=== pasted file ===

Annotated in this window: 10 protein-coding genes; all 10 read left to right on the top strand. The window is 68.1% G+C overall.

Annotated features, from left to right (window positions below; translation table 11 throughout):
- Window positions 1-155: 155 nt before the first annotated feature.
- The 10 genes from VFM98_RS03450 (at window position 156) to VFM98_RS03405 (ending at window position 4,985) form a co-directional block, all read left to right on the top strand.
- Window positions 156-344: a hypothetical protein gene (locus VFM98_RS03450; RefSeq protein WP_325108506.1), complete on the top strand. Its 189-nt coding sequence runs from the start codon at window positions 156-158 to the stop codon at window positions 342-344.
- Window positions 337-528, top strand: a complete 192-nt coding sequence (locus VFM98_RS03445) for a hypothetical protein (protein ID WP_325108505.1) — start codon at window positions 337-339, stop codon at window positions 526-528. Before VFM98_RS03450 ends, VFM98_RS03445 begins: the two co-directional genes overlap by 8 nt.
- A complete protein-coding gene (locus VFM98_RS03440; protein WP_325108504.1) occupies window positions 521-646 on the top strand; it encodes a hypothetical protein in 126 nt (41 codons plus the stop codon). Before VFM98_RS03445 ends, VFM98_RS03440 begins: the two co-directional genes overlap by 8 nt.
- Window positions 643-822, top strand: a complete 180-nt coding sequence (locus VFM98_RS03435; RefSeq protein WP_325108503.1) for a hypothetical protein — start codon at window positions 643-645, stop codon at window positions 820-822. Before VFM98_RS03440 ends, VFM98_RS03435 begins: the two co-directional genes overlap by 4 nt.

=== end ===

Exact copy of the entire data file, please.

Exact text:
Annotated in this window: 10 protein-coding genes; all 10 read left to right on the top strand. The window is 68.1% G+C overall.

Annotated features, from left to right (window positions below; translation table 11 throughout):
- Window positions 1-155: 155 nt before the first annotated feature.
- The 10 genes from VFM98_RS03450 (at window position 156) to VFM98_RS03405 (ending at window position 4,985) form a co-directional block, all read left to right on the top strand.
- Window positions 156-344: a hypothetical protein gene (locus VFM98_RS03450; RefSeq protein WP_325108506.1), complete on the top strand. Its 189-nt coding sequence runs from the start codon at window positions 156-158 to the stop codon at window positions 342-344.
- Window positions 337-528, top strand: a complete 192-nt coding sequence (locus VFM98_RS03445) for a hypothetical protein (protein ID WP_325108505.1) — start codon at window positions 337-339, stop codon at window positions 526-528. Before VFM98_RS03450 ends, VFM98_RS03445 begins: the two co-directional genes overlap by 8 nt.
- A complete protein-coding gene (locus VFM98_RS03440; protein WP_325108504.1) occupies window positions 521-646 on the top strand; it encodes a hypothetical protein in 126 nt (41 codons plus the stop codon). Before VFM98_RS03445 ends, VFM98_RS03440 begins: the two co-directional genes overlap by 8 nt.
- Window positions 643-822, top strand: a complete 180-nt coding sequence (locus VFM98_RS03435; RefSeq protein WP_325108503.1) for a hypothetical protein — start codon at window positions 643-645, stop codon at window positions 820-822. Before VFM98_RS03440 ends, VFM98_RS03435 begins: the two co-directional genes overlap by 4 nt.